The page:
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WASHINGTON, D.C. – U.S. Senator Deb Fischer (R-Neb.), a senior member of the Senate Armed Services Committee, questioned Matt Pottinger, the former assistant to the president and deputy national security advisor, during today’s Senate Armed Services Committee hearing on United States’ strategic competition with China. 

A partial transcript of Senator Fischer’s exchange at today’s hearing is below:

Senator Fischer: Mr. Pottinger, throughout the Cold War there were those who argued that United State defense spending stimulated Soviet spending on defense and I recall that then Secretary of Defense Harold Brown’s rebuttal of that argument was his famous line “When we build; they build; When we cut, they build.” Do you believe that the U.S. defense spending stimulates China’s investment in its military, and do you believe reducing U.S. spending or force posture in the Indo-Pacific would result in positive changes in Chinese behavior or reduce their military spending?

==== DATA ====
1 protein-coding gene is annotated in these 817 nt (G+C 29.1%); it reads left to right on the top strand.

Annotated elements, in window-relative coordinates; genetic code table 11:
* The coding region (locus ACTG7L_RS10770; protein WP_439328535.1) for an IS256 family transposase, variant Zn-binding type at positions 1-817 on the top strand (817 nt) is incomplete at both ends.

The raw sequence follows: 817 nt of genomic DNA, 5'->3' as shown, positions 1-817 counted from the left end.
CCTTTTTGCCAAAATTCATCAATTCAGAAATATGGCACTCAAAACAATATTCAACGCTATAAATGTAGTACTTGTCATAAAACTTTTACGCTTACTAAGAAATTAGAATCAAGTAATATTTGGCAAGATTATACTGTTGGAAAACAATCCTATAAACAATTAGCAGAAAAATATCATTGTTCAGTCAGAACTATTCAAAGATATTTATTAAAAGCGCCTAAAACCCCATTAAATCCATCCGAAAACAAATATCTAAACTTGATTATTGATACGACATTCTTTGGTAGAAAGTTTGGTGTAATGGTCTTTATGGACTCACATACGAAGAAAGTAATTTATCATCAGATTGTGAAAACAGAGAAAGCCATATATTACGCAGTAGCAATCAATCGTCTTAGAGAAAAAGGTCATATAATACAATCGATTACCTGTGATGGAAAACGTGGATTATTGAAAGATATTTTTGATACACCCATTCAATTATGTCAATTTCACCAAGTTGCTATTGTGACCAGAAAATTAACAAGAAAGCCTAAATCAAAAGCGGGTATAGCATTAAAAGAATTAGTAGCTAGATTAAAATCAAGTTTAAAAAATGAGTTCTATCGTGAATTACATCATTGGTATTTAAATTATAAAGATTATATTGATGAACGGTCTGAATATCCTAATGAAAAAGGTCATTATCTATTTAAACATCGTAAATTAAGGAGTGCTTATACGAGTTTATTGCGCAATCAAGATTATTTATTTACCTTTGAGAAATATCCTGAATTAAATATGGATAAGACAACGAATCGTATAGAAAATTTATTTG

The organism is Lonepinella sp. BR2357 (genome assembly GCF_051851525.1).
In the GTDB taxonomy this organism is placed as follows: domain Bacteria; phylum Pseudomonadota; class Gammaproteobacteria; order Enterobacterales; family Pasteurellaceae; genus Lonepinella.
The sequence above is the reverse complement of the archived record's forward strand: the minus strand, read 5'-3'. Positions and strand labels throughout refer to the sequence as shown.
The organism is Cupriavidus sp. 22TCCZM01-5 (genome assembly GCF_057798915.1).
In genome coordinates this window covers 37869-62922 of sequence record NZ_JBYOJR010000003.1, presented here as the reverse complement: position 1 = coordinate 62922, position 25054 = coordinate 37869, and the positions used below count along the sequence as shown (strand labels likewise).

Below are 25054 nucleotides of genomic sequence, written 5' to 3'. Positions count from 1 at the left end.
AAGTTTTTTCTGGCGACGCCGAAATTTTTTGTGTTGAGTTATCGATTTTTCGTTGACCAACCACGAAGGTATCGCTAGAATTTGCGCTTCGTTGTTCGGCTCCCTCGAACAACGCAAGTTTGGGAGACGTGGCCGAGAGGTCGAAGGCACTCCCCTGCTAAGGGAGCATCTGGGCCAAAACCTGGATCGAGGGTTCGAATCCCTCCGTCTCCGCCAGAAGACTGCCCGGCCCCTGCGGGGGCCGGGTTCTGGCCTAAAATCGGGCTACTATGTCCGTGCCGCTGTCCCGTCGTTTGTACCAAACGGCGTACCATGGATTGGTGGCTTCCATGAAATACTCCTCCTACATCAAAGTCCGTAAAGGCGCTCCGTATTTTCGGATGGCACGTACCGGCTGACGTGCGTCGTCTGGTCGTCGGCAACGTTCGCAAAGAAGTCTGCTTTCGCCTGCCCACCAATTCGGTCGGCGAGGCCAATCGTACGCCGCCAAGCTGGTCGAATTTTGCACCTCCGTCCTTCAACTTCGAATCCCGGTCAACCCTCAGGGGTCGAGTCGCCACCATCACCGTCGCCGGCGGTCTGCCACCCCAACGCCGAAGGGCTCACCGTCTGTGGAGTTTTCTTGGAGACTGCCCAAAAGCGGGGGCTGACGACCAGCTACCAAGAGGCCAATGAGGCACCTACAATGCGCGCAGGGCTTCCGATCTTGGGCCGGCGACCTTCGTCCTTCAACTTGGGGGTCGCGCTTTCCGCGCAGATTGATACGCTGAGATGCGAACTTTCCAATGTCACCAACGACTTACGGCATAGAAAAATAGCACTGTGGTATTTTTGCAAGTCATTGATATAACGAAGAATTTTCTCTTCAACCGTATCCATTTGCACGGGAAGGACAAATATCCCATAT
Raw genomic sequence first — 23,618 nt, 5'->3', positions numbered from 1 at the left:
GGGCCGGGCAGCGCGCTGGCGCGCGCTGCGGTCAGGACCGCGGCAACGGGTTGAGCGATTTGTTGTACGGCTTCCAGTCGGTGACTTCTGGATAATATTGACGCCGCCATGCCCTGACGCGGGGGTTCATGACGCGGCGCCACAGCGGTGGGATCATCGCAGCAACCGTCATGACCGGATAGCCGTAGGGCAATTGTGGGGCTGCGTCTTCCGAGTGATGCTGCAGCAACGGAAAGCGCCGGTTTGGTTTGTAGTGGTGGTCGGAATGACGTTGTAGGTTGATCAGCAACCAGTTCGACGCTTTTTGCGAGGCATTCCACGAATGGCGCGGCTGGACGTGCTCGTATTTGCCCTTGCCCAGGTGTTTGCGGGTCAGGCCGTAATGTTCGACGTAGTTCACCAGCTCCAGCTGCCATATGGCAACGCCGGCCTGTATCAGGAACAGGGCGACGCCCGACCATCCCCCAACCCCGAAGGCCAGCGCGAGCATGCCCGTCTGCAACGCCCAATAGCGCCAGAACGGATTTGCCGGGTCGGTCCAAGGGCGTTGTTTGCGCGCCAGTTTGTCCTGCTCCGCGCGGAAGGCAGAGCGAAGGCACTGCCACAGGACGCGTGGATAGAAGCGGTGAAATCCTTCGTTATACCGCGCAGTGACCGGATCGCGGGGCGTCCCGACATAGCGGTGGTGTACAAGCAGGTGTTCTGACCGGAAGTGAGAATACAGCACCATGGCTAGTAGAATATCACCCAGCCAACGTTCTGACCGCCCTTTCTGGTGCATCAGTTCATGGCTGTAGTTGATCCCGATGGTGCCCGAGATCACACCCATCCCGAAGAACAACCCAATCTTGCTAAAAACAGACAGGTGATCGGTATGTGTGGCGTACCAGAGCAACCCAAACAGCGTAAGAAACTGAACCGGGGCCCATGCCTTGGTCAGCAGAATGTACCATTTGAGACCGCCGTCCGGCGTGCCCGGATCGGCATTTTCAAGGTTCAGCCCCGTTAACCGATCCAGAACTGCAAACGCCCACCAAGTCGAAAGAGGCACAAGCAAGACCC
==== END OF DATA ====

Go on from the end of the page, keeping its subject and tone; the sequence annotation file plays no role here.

Mr. Pottinger: Thank you, Senator. I think 30 years ago you could argue after China watched us mop up Saddam Hussein’s forces in the Gulf War that we did stimulate some Chinese spending. That was 30 years ago. China now spends more than all of the countries of Asia combined. It is the largest peace-time military build-up certainly in the modern era. Maybe one of the largest in history. So I do not think that we are driving that. I think that it’s actually incumbent upon us to have a counter strategy to actually more effective spend to be able to deny China’s ability to be able to, for example, forcibly subordinate Taiwan, including through some kind of a fait accompli attempt. So I agree with the sentiment that you quoted.